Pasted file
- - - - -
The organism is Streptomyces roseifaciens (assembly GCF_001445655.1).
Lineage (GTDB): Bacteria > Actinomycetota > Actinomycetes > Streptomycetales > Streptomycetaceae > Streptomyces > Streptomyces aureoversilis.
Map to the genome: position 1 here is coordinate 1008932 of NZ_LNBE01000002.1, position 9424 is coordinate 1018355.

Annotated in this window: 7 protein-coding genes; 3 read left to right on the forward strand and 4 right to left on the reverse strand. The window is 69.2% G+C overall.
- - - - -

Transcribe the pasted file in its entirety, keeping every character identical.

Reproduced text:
The organism is Streptomyces roseifaciens (assembly GCF_001445655.1).
Lineage (GTDB): Bacteria > Actinomycetota > Actinomycetes > Streptomycetales > Streptomycetaceae > Streptomyces > Streptomyces aureoversilis.
Map to the genome: position 1 here is coordinate 1008932 of NZ_LNBE01000002.1, position 9424 is coordinate 1018355.

Annotated in this window: 7 protein-coding genes; 3 read left to right on the forward strand and 4 right to left on the reverse strand. The window is 69.2% G+C overall.